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Title: Nutritional modulation of hepatic lipid metabolism in health and disease
Author: Johnston, Richard David
ISNI:       0000 0004 2727 1943
Awarding Body: University of Nottingham
Current Institution: University of Nottingham
Date of Award: 2012
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The objective of this thesis was to assess the impact of altering macronutrient intakes on hepatic lipid metabolism. Two separate studies were performed, with liver triglyceride content being the principal outcome of both. In the first study 32 healthy and centrally overweight males were randomised to 2 periods, each of 2 weeks, of either a high fructose or glucose intake in a non-crossover fashion. Isoenergetic status was maintained by providing foodstuffs during the first period, followed by a 6 week washout and then a second period of ad libitum overfeeding. In the second study 55 patients with biopsy proven non-alcoholic fatty liver disease were randomised to 3 months 5g a day of capsules containing either n-3 polyunsaturated fatty acid or oleic enriched sunflower oil. The main findings are summarised. High intakes of fructose and glucose in the isoenergetic period resulted in a stable weight, and no change in hepatic, serum and ectopic triglyceride content. There was a raised serum uric acid with fructose. During the hyperenergetic period there was a tendency for greater uric acid with fructose, whilst both groups had a matched weight gain, elevation of liver biochemistry and an increase in hepatic, serum and muscle triglycerides. Changes in liver biochemistry and triglycerides were associated with changes in weight. During both periods there was calorimetric evidence for a shift in whole body metabolism towards that reflective of a high carbohydrate intake. There was no alteration in renal function or cardiovascular haemodynamic parameters or consistent change in insulin resistance. The n-3 polyunsaturated versus oleic acid study resulted in significant alterations of serum fatty acid profiles between the groups, which were in line with the capsules’ contents. These changes however failed to translate, in the whole group, to any detected metabolic or hepatic changes beyond a reduction in serum triglyceride with n-3 polyunsaturated fatty acids. Only 43 of the 55 patients had elevated liver triglycerides on baseline MRI. Amongst this 43 there was a reduction in liver triglyceride with n-3 polyunsaturated fatty acids, but no other associated metabolic changes. The uric acid findings support the notion of fructose and glucose differing in their pre triose metabolism. There was however no differing outcomes in terms of lipid synthesis or storage. There was a suggestion of reduced liver triglycerides with n-3 polyunsaturated fatty acids though this was an isolated result only found amongst those with a steatotic liver at baseline. Ultimately the exquisite sensitivity of the liver to nutrient intakes was highlighted by the 0.8% gain in weight in the fructose / glucose study resulting in a 24% increase in liver lipid. This affirms the notion that dietary energy intakes have a profound influence on hepatic metabolism, but there is no evidence from this thesis that this influence is macronutrient specific. In the future macronutrient comparisons need to be made.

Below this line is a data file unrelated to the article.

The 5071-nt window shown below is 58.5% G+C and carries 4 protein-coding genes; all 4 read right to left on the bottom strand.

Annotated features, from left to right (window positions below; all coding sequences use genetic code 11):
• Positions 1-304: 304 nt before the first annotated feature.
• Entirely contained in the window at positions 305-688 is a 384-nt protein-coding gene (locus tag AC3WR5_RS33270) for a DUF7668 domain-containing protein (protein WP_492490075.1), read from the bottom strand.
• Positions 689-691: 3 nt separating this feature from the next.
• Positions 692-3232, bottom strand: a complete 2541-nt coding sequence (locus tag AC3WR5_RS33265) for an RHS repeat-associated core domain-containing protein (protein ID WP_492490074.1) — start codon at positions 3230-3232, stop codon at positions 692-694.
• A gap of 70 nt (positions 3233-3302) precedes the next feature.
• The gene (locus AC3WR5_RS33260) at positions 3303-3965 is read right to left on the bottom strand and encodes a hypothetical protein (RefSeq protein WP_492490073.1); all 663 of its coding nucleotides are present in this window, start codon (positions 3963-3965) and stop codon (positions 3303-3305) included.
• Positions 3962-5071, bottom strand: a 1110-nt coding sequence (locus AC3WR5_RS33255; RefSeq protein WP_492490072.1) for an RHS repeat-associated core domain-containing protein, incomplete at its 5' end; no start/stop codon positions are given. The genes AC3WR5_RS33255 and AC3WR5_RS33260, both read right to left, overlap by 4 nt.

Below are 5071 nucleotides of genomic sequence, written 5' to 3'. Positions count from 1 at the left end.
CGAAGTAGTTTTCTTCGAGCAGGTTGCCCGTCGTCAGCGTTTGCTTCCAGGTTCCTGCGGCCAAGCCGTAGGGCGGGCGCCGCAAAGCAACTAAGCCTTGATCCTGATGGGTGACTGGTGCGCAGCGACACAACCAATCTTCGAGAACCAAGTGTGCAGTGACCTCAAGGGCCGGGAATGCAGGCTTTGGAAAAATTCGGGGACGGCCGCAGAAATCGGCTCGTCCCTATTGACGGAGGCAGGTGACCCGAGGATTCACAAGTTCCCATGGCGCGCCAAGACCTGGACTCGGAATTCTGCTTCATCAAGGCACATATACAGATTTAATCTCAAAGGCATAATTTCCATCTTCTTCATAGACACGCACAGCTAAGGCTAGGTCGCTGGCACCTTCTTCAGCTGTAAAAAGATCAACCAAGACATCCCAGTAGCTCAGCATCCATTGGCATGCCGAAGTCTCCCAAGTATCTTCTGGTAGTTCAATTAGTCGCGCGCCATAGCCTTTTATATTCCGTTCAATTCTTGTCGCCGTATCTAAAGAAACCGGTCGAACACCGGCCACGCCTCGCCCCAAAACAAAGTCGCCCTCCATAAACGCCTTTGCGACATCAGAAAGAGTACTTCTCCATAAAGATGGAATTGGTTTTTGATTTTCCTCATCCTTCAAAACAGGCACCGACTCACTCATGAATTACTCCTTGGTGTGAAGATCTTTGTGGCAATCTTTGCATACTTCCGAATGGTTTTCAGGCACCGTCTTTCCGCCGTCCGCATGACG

Supervisor: Not available Sponsor: Not available
Qualification Name: Thesis (M.D.) Qualification Level: Doctoral
EThOS ID:  DOI: Not available
Keywords: WB Practice of medicine ; QP501 Animal biochemistry